Thursday, March 20, 2008

Orthodox Jews Unite In Response To Merkaz HaRav Attack

“The attack struck a special chord with Orthodox Jews in the way that an earlier attack on a Tel Aviv disco resonated with more secular or youthful observers.”

Rabbi Avi Shafran

Some outsiders regard the Orthodox Jewish world as monolithic, but those of us within the community know well that quite the opposite is the case. Few religious communities are as diverse.

The Orthodox universe hosts a multiplicity of approaches to a multiplicity of issues: the inherent value of secular education, what goes by the name of “Jewish religious pluralism,” the theological significance of the State of Israel, the proper degree of separating the sexes, the application of the concept of “daas Torah” – to name a few.

Sometimes the differences in approach can appear quite prominent and, indeed, people who take their Judaism seriously can only be expected to feel strongly about issues important to them.

And so the various Orthodox bubbles, although they occasionally collide gently (as bubbles are wont to do), generally just float about independently. There are times, though, when the bubbles all merge, when distinctions simply disappear. The horrific attack on the Mercaz Harav yeshiva was one.
The March 6 murder of eight boys and wounding of ten others in a prominent yeshivabrought tears to the eyes of all feeling Jews, of course. And the victims of every terrorist attack on any Jews are kedoshim, holy martyrs, a term that our enemies have perversely pinned on those among them who seek to spill innocent blood.

But the recent massacre brought particular anguish to the Orthodox community, as the victims were so deeply dedicated to Torah study – and engaged in it – when they were martyred. As the New York Sun put it the next day: “The attack struck a special chord with Orthodox Jews in the way that an earlier attack on a Tel Aviv disco resonated with more secular or youthful observers.”

That the yeshiva was prominently associated with the “Religious Zionist” movement was of no interest; the sorrow swept over us all.

Heartrending reports and editorial eulogies for the murdered youths appeared in the Haredi press both in Israel and America. Haredi roshei yeshiva and communal leaders sent their personal condolences to the families of those so cruelly cut down in their prime, and wishes for a refuah shleima to the wounded. The Belzer Rebbe, who rarely leaves his house, attended one of the funerals and later visited the wounded at Shaare Tzedek Hospital. Rabbi Aaron Teitelbaum, who leads one wing of the Satmar chassidus, synonymous with theological anti-Zionism, wrote that “Yerushalayim is weeping over the fact that Jewish boys were… murdered in such a terrible way… the entire Jewish People weeps over such a bitter tragedy.”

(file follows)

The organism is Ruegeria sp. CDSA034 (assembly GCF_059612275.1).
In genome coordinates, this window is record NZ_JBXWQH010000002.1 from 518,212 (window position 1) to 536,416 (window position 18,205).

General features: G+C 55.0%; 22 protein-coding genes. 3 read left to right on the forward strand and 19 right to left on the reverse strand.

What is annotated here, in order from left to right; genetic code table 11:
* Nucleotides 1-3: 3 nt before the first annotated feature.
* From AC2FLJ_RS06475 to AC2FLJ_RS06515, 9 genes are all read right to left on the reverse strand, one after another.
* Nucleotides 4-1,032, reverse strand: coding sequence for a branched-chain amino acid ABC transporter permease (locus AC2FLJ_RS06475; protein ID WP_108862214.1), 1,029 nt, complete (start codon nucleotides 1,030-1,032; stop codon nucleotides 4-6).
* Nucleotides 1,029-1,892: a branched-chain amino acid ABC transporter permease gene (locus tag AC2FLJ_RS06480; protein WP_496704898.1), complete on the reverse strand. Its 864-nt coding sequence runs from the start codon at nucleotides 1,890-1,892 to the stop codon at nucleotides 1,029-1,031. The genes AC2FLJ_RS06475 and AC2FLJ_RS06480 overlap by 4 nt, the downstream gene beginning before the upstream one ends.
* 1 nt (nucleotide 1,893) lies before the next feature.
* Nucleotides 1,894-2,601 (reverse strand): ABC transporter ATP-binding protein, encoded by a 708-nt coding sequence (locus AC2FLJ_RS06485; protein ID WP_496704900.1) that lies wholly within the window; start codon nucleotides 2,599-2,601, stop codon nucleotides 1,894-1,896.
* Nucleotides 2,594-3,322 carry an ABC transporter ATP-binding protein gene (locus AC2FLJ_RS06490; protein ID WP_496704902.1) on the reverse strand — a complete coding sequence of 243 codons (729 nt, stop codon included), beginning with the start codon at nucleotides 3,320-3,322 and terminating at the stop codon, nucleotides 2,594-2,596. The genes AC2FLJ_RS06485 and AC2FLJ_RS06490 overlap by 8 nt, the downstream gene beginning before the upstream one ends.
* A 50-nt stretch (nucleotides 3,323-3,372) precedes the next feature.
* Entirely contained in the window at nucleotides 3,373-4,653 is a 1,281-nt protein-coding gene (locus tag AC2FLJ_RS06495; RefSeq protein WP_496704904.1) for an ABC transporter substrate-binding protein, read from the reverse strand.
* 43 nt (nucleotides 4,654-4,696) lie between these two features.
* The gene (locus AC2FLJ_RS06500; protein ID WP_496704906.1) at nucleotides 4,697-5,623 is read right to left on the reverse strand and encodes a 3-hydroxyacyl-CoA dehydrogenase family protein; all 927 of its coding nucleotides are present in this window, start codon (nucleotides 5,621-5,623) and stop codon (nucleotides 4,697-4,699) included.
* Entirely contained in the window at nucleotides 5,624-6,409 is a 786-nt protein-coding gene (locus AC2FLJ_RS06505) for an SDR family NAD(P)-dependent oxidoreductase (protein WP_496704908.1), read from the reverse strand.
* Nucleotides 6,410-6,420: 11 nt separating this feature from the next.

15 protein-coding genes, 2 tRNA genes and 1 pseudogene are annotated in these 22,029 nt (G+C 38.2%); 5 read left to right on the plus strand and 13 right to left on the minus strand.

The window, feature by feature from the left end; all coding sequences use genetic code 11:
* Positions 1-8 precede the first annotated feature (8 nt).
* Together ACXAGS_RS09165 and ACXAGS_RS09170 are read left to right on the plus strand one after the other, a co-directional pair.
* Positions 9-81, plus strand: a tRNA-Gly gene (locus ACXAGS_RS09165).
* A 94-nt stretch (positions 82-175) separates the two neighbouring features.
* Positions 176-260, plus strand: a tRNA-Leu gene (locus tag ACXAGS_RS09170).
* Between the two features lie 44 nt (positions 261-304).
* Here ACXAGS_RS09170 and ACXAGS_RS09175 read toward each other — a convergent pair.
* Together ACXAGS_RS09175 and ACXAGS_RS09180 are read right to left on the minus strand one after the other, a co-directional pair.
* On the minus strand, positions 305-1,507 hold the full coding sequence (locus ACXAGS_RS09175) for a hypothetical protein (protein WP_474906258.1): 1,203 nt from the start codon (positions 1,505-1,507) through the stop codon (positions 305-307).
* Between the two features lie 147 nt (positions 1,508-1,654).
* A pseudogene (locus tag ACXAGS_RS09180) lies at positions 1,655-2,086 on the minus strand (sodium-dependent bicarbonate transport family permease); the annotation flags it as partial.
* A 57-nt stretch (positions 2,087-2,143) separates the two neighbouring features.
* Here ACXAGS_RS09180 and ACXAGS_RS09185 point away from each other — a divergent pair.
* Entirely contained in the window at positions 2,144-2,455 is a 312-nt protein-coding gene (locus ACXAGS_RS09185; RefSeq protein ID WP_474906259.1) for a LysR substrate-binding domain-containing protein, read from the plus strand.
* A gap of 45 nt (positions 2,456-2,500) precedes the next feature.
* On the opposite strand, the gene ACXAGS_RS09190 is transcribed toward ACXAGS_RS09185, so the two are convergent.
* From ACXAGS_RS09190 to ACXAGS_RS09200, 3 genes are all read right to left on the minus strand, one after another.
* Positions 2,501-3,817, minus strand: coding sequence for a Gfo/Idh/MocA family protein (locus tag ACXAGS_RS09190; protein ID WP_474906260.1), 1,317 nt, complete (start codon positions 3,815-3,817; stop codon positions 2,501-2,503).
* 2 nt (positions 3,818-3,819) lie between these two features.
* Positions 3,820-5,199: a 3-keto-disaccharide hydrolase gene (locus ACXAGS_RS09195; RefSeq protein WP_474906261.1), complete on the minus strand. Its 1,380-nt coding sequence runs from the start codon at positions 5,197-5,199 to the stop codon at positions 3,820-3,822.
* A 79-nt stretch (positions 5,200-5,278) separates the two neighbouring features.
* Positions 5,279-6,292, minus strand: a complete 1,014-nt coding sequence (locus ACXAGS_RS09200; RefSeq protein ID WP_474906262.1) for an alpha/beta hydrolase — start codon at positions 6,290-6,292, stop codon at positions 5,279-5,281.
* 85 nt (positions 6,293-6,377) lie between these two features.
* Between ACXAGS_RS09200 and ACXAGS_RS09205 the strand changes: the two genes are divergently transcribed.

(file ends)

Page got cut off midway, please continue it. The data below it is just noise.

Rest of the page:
Here in the United States, Torah Umesorah, the National Society of Hebrew Day Schools, whose rabbinical board consists of Haredi roshei yeshiva, asked the principals of the hundreds of schools it services to have their students recite Tehillim and study Torah in memory of those killed, and in the merit of a full recovery for those who were wounded. Also suggested was that principals have students send condolence letters to the families of the murdered, and good wishes to the injured; and that special memorial services be held.

Haredi rabbis and roshei yeshiva spoke publicly, with visible anguish, to their flocks and students about the depth of the tragedy and the pure-hearted dedication to Torah of those who were murdered.

No, differences in approach and theological outlook didn’t, and don’t, disappear.

Sometimes, though, they just don’t make a difference.

[Rabbi Shafran is director of public affairs for Agudath Israel of America.]

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